Quite often, this shift from infectious diseases to chronic ones is seen as “the price of progress”, and many doctors attribute this to advancements in healthcare resulting in an ageing population. But Lieberman insists that this doesn't need to be the case. Similarly, the rise in allergies is often connected to the increased use and advancements of antibiotics.
“Your immune system evolved to protect you from all those germs in the outside world, and we still have the same immune system; we didn't suddenly turn off our immune system after we invented sanitation, toilets and antibiotics. They're still there, primed and ready in your body looking for invaders to attack. But now we live in an environment where we remove many of those invaders.
“The decline in demand of the immune system causes it to sometimes behave inappropriately and attack cells or seemingly harmless molecules such as the proteins in peanuts or milk or wheat, and the result is an increase in the number of allergies and other immune disease.”
While Lieberman is not opposed to the use of antibiotics and antibacterial sanitation, he does suggest that we should use them wisely. “There's a cost every time you use them; they change your microbiome – all the animals that are inside you. Every time you use an antibiotic, you're nuking your internal environment and that has a cost. It's a reasonable hypothesis – although the evidence is not conclusive – that the rise in allergies and auto-immune diseases is because of the abnormal way in which we now allow our immune systems to function.”
The growing rate of diseases ranging from heart disease to diabetes is worrying, particularly as Lieberman points out that these are diseases virtually unknown among hunter-gatherers. Again, he believes them to be somewhat preventable. The answer? A change in diet and physical exercise.
The problem with physical exercise, Lieberman notes, is that our bodies are adapted to take it easy. “It's not just that walking is good for you because doctors say so, but we have bodies that evolved to be highly active. They weren't doing triathlons and marathons but they were moderately and sensibly active. Now we've removed a lot of that because of machines and various other technologies.
“But it's important to recognise that most hunter-gatherers are on the margin of energy bounds – they had barely enough energy given all the work they do. When they were struggling with food, it was not a good idea for them to go off on a 10 km jog for the hell of it; that's a waste of energy when you could otherwise use on staying healthy and having more offspring [which was the main thing our bodies were evolved to do].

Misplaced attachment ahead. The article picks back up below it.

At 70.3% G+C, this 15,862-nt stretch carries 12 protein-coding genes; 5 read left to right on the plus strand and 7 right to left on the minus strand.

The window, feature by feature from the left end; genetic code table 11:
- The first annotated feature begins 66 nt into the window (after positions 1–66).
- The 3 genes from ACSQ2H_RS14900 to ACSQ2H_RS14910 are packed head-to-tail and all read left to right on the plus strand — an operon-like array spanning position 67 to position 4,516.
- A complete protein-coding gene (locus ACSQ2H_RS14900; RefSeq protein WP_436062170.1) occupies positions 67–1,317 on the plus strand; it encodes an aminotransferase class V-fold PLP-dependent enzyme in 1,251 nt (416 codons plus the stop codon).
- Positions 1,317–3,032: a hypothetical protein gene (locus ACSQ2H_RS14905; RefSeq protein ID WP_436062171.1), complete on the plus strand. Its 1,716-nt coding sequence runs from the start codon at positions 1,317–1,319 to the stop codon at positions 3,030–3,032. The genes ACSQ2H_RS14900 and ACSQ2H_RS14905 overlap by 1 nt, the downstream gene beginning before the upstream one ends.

“So we're adapted to take it easy if we can and enjoy comfort. I know I have to coerce myself into doing exercise. If we're going to turn this around we have to figure out methods to a collective action to help each other act in our own best self-interest. Even when our biology conspires against us.”
But what of the future? Lieberman argues that the main factors to consider in averting much of this ill health are our diet and exercise. “Right now, it's a bit gloomy. But it's not all dreadful and miserable. We're all living longer lives; we're doing quite well in many respects, but we also have rising levels of chronic diseases. The United States now spends nearly 20 per cent of gross domestic product on healthcare and other countries are catching up fast.
“That transition that we're currently going through is alarming and costly and means there's a lot of misery out there, particularly as people age. To some extent, it's because people are living longer: we mustn't confuse diseases that occur in old age with diseases that are caused by old age. To a large extent, we can live longer and be healthier at the same time, but that requires us paying attention to how our bodies evolved.
“We're a species that's capable of acting together and I think if we take effective collective action, it won't take much to turn this around,” he continues. “If we just promote a little bit more physical activity, we could completely reverse this trend in healthcare. Physical activity alone could do it. It's the closest thing we have to a magic bullet.”
'The Story of the Human Body: Evolution, Health and Disease', by Daniel Lieberman (Allen Lane, £16.99) is out now